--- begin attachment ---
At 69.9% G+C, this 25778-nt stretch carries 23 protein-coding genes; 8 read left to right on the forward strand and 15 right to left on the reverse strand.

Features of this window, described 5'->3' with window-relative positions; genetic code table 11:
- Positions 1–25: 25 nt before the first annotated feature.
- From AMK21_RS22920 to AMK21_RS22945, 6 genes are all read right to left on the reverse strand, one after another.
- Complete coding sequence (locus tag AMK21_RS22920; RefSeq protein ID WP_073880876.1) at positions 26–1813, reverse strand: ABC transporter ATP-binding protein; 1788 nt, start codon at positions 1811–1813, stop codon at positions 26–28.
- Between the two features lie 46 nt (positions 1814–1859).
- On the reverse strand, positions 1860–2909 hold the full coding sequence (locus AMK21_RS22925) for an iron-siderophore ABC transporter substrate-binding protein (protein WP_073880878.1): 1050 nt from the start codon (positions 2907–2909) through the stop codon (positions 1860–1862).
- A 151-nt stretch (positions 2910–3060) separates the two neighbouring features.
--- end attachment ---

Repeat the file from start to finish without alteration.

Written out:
At 69.9% G+C, this 25778-nt stretch carries 23 protein-coding genes; 8 read left to right on the forward strand and 15 right to left on the reverse strand.

Features of this window, described 5'->3' with window-relative positions; genetic code table 11:
- Positions 1–25: 25 nt before the first annotated feature.
- From AMK21_RS22920 to AMK21_RS22945, 6 genes are all read right to left on the reverse strand, one after another.
- Complete coding sequence (locus tag AMK21_RS22920; RefSeq protein ID WP_073880876.1) at positions 26–1813, reverse strand: ABC transporter ATP-binding protein; 1788 nt, start codon at positions 1811–1813, stop codon at positions 26–28.
- Between the two features lie 46 nt (positions 1814–1859).
- On the reverse strand, positions 1860–2909 hold the full coding sequence (locus AMK21_RS22925) for an iron-siderophore ABC transporter substrate-binding protein (protein WP_073880878.1): 1050 nt from the start codon (positions 2907–2909) through the stop codon (positions 1860–1862).
- A 151-nt stretch (positions 2910–3060) separates the two neighbouring features.